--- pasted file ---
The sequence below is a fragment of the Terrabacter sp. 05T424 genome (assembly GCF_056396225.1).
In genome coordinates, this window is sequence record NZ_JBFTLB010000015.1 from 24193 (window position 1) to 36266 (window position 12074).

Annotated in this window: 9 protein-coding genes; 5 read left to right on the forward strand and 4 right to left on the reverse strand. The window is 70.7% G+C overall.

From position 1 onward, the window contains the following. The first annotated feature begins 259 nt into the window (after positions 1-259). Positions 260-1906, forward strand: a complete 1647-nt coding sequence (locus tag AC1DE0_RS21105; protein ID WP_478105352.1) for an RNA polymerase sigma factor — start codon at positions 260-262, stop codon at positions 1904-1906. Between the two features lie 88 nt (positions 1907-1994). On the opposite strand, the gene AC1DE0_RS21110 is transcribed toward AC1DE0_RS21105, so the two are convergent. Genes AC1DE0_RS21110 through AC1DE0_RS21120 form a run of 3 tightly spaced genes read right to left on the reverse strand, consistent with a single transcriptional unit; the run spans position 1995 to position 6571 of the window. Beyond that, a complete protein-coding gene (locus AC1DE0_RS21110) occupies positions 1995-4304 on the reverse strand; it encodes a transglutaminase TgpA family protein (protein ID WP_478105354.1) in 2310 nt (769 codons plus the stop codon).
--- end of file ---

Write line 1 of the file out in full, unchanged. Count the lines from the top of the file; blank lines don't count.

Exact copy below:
The sequence below is a fragment of the Terrabacter sp. 05T424 genome (assembly GCF_056396225.1).